Chris Trapper of The Push Stars
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Chris Trapper of The Push Stars


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"Yo! Features"

Chris Trapper: Organic pop–rock singer–songwriter, on hiatus from his sunny group Push Stars, returns to one of his favorite towns (and former residences). Be sure to shout out requests for his theme song from “Pepper Dennis“ and contribution to the “August Rush“ soundtrack. - Philadelphia Daily News

"Top 12 Picks 2007"

Chris Trapper boasts an impressive pedigree and a proud indie ethic, having helmed Boston band The Push Stars since the mid–’90s. While that band attracted notice with their reliable repertoire, Trapper’s solo discs provide the better connection. After detouring into trad jazz with sophomore set Gone Again, he returns to the rich, reflective narratives that marked Songs From the Drive– In, his exceptional debut. This time, Trapper enlists impressive support, including Martin Sexton, Duke Levine, various Push Stars and players from Great Big Sea. Still, it’s his insightful, first–person perspective that entices, whether it’s the humor that belies pathos in "Wish I Was Cool" or the aimless malaise occupying "35th Birthday." Add a wealth of arresting melodies and "Hey You" becomes a beckoning call that’s hard to ignore.’ - Performing Songwriter

"Chris Trapper's 'Hey, You'"

Chris Trapper’s "Hey You" has been out for nearly a year but such a special album deserves some retrospective praise. The former Push Stars singer–songwriter has released two previous solo albums, but "Hey You" is probably the pick of his entire back catalogue – and that’s saying something for a writer and performer as prolific as Trapper. The sparse, gentle acoustics of "Everytime I See You" and the philosophical "35th Birthday" show Trapper at his understated, evocative best, while haunting opener "Feelings Without Weight" demonstrates a modern, melodic edge to his songwriting.

Despite the diverse nature of the songs, "Hey You" has a sense of unity that ties all the songs together: namely, Chris Trapper’s remarkable talent. His career may perhaps be best summed up by the lyric "Why am I always inside out, Caught in the corners of the crowd?", but I urge you to discover his music for yourself. - Ink 19

"Top Ten 2007"

John B. Moore’s Top 10 includes Chris Trapper – Hey, You (Starlit)
On his third solo disc, former Push Stars front man Chris Trapper roots his songs in a strong pop foundation, but experiments more than ever before, bringing in steel guitars, accordions, whistles and horns. The result is just as strong as anything Trapper has turned in before and likely to impress anyone who has ever owned a Cheap Trick or Big Star record. - InSite Atlanta Magazine

"Christmas Is Back"

Best original songs: Chris Trapper, It’s Christmas Time This isn’t merely the best by a Boston singer/songwriter, it’s the year’s best set of new Christmas tunes, period. Simple arrangements and instrumentation (featuring banjo, ukulele, lap steel and the like) accentuate Push Star Trapper’s charm and sincerity as he captures real–life holiday feelings.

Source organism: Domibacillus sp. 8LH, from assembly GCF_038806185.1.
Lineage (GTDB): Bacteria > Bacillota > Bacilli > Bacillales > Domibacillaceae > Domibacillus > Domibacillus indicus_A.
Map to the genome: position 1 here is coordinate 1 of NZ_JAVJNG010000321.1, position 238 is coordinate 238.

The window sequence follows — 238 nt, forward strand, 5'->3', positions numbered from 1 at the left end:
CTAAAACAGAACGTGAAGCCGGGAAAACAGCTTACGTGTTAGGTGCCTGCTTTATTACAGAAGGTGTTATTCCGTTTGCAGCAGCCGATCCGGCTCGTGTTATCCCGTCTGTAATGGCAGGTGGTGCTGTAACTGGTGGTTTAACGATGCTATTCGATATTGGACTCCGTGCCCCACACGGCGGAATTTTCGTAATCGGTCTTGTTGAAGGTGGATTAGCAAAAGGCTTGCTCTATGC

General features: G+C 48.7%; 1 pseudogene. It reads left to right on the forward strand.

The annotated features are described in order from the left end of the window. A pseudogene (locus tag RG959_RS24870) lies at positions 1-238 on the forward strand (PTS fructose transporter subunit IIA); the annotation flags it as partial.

- The Boston Herald

"August Rush at Christmas"

…December 1 is a busy night elsewhere, too. CHRIS TRAPPER, singer/guitarist of the Push Stars, plays an acoustic holiday show at the Brattle Theatre. He’ll be doing songs from his new, all–originals CD, "It's Christmas Time", as well as traditional tunes. Of note: "This Time," the theme song to the just–opened August Rush, was written by Trapper and is sung by the film’s star, Jonathan Rhys Meyer. - The Boston Phoenix

"Stellar Solo Gig!"

On his third solo album, "Hey, You", Push Stars frontman Chris Trapper plays meaty, chewy power pop, the kind his day band has mostly skirted over the past decade. The Boston native also offers plenty of hooky jinglejangle, introspective singer/songwriter musings, and Celtic-spiced alt rock. Trapper recently landed a major score: His song "This Time" is featured in the new Robin Williams movie, August Rush, which opens next month. ” - Cleveland Scene

"Gone Again"

Chris Trapper’s new disc Gone Again came to me as a welcome treat this past week, featuring as it does the New Orleans-esque stylings of the Wolverine Jazz Band. Trapper’s pop leanings, which are so boldly in the forefront in his usual outfit, the Push-Stars, are here couched in the sensitive and swinging accompaniment of banjo, tuba, clarinet, trumpet and trombone. - Pulse of the Twin Cities

"Music A Christmas Trapper"

It only seems like Chris Trapper has taken up residency at Club Cafe in the South Side. The Boston–based performer, best–known for his tenure with the very underrated The Push Stars, is an engaging, charismatic performer and a regular visitor to the venue. Plus, the guy can sing and write snappy pop songs, as evidenced on his releases “Hey You“ and “Gone Again.“ Trapper will perform at 7:30 p.m. Wednesday at Club Cafe in a special holiday show featuring songs from his seasonal release, “It’s Christmas Time,“ all original compositions. - Pittsburgh Tribune-Review

"Trapper Solo"